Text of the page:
Jul 21, 2015 at 12:43 PM
The price at the pump for regular no-lead gas vaulted to $4.15 a gallon in the Tri-Cities before dropping a penny or more at most stations on Monday.
Tornadoes and other storm surges are not to blame, according to Patrick DeHaan, senior fuel analyst with Chicago-based GasBuddy.com.
While the storms did their damage on the ground, the recent spike in fuel prices is due to mechanical breakdowns at Midwest refineries that have limited regional output, according to DeHaan.
“These facilities are 100 years old in some cases,” he explained. “They can't be expected to run full-tilt without breakdowns. ... At times you have outages that limit the ability to produce gasoline.”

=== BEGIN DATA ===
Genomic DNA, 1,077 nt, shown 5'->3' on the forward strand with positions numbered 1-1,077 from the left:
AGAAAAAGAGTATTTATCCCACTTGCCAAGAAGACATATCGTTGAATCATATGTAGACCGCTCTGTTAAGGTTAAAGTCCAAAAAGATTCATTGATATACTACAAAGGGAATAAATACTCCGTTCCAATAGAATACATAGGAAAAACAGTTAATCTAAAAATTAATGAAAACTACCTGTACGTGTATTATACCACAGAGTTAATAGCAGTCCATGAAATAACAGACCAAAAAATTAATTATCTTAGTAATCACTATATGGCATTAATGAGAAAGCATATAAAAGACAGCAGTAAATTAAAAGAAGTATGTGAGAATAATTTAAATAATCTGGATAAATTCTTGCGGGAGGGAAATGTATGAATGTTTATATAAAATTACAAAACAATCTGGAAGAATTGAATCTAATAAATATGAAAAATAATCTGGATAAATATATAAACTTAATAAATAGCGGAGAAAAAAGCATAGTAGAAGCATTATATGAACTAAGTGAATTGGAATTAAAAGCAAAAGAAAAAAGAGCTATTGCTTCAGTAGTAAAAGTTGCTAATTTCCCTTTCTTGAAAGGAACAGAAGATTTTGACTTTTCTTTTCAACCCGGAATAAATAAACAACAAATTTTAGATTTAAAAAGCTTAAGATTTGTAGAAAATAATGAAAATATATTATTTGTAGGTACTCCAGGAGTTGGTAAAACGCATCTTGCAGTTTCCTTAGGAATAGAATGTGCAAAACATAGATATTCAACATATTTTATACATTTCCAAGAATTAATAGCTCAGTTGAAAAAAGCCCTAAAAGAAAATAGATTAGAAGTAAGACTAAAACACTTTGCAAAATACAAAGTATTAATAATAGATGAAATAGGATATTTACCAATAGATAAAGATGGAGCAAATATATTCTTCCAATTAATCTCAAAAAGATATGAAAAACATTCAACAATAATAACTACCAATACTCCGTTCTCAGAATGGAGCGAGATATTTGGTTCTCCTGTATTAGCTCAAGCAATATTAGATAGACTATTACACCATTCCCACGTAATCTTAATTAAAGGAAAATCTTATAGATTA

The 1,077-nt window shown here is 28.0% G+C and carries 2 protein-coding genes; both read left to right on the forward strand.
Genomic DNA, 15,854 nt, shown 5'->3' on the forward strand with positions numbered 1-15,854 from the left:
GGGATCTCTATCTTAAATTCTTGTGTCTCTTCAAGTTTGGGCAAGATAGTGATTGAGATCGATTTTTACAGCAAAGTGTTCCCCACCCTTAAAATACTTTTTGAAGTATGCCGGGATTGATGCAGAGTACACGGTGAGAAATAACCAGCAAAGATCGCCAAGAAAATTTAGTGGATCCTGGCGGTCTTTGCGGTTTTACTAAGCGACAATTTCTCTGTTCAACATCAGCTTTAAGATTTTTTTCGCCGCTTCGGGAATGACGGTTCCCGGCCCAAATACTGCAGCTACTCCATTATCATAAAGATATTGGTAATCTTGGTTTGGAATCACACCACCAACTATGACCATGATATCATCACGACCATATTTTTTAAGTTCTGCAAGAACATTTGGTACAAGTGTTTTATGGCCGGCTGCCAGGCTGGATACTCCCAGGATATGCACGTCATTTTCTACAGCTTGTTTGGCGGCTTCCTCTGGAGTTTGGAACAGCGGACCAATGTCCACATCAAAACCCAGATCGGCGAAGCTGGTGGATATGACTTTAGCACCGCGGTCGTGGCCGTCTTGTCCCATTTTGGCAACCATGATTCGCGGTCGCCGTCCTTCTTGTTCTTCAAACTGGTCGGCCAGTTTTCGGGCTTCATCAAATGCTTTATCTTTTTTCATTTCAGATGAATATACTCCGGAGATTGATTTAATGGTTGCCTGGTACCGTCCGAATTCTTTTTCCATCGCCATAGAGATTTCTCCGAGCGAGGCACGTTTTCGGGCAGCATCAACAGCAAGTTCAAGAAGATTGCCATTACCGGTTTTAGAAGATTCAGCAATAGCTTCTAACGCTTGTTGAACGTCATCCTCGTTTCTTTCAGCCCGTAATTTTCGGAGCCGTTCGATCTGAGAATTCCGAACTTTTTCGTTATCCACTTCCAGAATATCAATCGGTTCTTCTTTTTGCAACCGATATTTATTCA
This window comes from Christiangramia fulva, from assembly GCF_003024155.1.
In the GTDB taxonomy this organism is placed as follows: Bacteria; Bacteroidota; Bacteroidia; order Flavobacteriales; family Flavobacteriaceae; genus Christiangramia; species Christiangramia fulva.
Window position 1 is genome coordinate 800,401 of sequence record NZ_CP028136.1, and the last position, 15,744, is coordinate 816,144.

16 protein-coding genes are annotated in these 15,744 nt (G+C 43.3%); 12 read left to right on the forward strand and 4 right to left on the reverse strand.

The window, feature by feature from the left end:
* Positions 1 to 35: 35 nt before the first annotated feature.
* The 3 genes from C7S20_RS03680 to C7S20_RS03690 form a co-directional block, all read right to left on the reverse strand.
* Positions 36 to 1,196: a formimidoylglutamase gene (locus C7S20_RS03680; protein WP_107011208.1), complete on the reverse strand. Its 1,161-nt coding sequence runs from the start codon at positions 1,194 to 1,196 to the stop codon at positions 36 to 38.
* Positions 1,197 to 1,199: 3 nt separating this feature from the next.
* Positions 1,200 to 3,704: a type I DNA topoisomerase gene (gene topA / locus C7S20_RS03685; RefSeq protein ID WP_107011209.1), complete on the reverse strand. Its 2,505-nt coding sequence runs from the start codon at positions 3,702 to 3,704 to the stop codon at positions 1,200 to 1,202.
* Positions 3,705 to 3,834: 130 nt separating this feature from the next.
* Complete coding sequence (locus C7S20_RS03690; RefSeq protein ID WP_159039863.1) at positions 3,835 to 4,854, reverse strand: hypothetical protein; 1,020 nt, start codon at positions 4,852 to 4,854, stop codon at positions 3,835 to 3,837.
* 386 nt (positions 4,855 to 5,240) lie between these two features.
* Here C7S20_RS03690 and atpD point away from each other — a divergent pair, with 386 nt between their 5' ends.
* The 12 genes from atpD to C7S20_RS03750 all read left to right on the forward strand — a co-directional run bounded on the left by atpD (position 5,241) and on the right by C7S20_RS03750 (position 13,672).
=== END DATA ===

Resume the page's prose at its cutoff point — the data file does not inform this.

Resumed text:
Spring Lake resident Darlene Tuttle said the prices are frightening. She and her husband drive an eight-cylinder Chevy Silverado that gets about 15 miles per gallon.
“Things are so high-priced now,” Tuttle said. “To up the gas even more, I guess they're really trying to break us. I'm just shocked at the price. It really does make you wonder why it has gone up.”
To add fuel to the frustration, the Great Lakes is the only region in the country affected by the price jump, DeHaan said. The rest of the nation's pump prices remain steady in the $3.50-to-under-$4 a gallon range.
“Oil refineries remain the bottleneck this time around,” DeHaan said.
Spring Lake resident Kathy Boelema said she's going to do her best to keep away from the pumps for a while.
“I'm going to try to conserve," she said. "If I go into Grand Haven, I'll try to get all my errands done at the same time. If I go to Ferrysburg, I'll try to run errands in Norton Shores.”
DeHaan said the price surge caught him off-guard.
To read more of this story, see today’s print or e-edition of the Grand Haven Tribune.